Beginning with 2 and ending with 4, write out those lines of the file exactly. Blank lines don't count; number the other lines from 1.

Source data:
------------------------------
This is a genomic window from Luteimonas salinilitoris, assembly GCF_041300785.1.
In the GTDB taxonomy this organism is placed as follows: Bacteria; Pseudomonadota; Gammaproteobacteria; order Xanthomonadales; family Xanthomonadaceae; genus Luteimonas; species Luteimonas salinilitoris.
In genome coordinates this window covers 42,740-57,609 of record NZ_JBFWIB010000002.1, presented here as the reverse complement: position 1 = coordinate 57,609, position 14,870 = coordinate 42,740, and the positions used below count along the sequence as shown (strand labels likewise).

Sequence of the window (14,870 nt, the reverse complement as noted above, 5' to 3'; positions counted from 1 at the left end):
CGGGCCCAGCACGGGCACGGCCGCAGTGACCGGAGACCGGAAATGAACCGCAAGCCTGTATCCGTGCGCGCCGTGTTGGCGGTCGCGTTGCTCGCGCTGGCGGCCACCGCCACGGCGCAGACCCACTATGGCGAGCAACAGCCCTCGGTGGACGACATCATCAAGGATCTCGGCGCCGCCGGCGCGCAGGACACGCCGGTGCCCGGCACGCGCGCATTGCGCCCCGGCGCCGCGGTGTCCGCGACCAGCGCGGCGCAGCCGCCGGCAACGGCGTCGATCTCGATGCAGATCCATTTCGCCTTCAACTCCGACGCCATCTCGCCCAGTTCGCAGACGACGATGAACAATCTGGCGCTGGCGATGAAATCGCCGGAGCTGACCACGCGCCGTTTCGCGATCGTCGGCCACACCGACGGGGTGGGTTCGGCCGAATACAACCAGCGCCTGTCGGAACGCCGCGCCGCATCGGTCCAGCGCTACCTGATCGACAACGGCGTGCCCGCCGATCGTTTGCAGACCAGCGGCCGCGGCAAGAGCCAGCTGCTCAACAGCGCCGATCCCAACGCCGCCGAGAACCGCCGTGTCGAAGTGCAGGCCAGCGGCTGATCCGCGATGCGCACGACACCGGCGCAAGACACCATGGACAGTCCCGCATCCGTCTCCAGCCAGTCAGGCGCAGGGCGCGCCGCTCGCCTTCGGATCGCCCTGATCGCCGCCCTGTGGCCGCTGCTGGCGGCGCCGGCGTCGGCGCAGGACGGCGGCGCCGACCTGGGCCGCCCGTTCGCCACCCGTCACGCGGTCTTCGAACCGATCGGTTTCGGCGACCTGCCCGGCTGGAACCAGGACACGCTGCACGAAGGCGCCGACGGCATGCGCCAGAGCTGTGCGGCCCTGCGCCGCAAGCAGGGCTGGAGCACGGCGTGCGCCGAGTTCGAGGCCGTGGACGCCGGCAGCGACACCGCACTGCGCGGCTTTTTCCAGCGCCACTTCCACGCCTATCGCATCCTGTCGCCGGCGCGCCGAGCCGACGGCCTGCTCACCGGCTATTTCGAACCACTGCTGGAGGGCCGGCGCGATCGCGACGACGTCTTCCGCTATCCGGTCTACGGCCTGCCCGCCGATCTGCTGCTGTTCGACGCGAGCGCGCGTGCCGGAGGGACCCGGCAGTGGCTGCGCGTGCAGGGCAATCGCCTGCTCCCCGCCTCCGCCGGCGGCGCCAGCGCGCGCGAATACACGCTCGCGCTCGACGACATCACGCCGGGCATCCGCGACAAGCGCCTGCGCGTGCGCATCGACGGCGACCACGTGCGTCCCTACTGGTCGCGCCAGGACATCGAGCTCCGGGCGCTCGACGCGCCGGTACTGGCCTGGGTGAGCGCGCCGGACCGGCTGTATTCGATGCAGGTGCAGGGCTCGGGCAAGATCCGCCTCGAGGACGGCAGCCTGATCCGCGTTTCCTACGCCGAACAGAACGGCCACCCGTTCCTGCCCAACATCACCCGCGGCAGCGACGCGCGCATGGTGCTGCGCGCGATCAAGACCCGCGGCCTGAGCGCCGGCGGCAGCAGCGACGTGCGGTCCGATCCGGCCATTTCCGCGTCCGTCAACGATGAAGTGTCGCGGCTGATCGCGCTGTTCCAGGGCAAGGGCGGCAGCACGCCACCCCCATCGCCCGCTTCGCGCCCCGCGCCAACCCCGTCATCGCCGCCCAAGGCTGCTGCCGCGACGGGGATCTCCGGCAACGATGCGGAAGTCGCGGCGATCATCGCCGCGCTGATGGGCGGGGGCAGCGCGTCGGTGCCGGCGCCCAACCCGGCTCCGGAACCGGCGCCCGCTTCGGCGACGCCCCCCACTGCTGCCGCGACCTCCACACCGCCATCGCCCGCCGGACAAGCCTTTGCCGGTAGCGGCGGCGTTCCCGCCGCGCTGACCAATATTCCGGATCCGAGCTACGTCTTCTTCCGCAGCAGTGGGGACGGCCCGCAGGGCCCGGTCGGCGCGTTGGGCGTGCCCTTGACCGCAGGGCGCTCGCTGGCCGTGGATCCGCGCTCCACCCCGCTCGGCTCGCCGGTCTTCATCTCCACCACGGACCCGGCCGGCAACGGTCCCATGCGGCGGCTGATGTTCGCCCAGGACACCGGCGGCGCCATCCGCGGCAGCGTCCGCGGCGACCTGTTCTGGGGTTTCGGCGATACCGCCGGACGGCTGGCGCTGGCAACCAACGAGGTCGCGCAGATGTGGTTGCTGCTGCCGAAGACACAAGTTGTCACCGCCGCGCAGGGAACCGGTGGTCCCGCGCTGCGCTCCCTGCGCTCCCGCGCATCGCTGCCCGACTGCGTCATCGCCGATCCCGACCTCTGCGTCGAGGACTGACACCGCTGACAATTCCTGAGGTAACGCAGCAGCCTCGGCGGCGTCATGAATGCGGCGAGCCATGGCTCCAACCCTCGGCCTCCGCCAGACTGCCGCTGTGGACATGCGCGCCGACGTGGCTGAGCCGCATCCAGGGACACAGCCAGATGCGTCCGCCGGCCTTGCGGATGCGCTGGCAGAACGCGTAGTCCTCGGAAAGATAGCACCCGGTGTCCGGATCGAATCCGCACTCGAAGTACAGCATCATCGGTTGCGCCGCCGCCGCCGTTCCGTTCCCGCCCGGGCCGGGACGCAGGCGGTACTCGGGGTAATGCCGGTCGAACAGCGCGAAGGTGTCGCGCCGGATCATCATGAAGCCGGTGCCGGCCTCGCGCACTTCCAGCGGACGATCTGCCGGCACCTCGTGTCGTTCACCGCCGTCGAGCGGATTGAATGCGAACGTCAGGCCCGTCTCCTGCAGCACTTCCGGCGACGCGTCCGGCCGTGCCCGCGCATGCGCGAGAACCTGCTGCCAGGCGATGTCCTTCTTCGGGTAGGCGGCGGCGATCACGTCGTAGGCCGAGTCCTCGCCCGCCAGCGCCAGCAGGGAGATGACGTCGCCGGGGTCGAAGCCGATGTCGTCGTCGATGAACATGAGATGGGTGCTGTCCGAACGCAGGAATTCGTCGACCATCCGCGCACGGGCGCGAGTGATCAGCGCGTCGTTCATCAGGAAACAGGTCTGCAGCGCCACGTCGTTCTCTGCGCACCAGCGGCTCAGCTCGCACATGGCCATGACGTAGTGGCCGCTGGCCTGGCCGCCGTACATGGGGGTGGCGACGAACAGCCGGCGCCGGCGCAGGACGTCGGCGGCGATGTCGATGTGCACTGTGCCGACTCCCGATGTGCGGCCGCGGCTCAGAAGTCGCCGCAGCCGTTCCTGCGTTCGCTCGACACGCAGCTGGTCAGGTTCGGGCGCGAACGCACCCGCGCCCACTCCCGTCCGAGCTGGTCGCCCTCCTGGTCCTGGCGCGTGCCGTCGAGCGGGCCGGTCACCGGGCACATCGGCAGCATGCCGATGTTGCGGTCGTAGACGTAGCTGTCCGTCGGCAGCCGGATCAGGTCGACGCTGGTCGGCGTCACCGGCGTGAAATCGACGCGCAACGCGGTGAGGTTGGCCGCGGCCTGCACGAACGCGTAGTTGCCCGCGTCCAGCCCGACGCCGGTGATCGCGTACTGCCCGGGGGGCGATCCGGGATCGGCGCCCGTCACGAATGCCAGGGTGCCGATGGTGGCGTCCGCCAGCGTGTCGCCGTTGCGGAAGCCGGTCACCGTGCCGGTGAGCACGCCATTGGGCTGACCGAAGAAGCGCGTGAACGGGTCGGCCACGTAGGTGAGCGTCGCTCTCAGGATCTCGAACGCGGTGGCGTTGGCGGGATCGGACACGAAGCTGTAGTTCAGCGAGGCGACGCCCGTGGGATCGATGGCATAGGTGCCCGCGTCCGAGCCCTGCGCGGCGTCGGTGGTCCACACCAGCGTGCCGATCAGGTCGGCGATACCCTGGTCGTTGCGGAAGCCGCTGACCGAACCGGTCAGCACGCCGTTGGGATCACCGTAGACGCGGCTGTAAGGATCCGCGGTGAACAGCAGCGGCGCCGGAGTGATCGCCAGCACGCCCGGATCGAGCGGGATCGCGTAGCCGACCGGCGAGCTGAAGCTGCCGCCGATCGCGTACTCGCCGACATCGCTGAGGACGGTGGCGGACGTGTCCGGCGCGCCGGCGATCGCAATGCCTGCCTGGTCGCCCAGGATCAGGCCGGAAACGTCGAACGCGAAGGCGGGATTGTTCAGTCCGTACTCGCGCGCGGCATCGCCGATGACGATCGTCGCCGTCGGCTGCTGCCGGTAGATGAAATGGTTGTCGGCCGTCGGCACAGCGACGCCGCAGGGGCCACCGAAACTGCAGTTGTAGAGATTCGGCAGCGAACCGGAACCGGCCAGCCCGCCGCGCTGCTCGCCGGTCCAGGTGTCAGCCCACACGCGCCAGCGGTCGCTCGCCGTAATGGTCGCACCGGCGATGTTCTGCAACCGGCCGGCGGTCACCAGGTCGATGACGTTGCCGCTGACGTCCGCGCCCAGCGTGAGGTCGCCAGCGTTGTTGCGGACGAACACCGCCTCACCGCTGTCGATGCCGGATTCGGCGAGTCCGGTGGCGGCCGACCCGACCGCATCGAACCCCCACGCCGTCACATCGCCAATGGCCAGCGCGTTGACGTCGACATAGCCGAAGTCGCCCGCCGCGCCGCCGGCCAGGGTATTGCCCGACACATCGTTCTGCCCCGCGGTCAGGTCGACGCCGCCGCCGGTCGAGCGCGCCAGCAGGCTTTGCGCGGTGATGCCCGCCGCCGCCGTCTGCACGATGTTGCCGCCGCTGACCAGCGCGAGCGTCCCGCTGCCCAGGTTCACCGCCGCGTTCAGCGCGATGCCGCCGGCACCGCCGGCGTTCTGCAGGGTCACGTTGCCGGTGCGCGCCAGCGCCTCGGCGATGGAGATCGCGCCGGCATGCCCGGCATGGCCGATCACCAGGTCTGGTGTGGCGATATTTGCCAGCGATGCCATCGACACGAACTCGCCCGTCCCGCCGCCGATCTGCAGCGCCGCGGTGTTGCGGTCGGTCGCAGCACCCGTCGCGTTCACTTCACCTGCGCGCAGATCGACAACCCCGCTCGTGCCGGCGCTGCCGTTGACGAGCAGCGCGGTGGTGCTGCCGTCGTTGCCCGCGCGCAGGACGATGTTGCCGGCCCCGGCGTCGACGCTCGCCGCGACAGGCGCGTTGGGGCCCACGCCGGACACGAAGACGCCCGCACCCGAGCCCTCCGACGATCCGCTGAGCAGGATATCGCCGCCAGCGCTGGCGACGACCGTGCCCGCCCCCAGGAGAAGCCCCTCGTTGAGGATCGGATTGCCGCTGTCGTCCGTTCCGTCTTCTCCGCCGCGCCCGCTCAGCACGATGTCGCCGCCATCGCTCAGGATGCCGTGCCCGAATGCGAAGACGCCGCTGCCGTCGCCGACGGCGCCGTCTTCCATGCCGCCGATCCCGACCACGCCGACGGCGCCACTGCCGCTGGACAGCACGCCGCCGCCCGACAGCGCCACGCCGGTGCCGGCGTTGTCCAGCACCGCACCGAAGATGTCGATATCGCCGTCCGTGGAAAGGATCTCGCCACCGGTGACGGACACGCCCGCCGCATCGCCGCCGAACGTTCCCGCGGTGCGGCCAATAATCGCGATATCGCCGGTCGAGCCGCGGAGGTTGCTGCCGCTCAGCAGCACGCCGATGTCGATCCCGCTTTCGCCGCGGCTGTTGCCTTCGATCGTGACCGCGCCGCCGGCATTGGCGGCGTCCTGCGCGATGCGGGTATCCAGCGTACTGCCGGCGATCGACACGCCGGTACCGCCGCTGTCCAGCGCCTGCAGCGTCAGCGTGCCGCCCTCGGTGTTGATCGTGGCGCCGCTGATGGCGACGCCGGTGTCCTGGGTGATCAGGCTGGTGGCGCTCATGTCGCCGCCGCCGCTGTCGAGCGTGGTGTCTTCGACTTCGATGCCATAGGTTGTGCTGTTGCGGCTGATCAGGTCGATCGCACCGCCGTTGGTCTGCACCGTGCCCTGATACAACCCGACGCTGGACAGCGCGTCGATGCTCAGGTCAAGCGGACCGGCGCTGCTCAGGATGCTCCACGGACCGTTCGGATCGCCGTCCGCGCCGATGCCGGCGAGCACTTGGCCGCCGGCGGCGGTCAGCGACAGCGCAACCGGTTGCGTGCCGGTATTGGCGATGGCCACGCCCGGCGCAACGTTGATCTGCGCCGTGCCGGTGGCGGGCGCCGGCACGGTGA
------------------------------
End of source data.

In the GTDB taxonomy this organism is placed as follows: Bacteria; Pseudomonadota; Gammaproteobacteria; order Xanthomonadales; family Xanthomonadaceae; genus Luteimonas; species Luteimonas salinilitoris.
In genome coordinates this window covers 42,740-57,609 of record NZ_JBFWIB010000002.1, presented here as the reverse complement: position 1 = coordinate 57,609, position 14,870 = coordinate 42,740, and the positions used below count along the sequence as shown (strand labels likewise).

Sequence of the window (14,870 nt, the reverse complement as noted above, 5' to 3'; positions counted from 1 at the left end):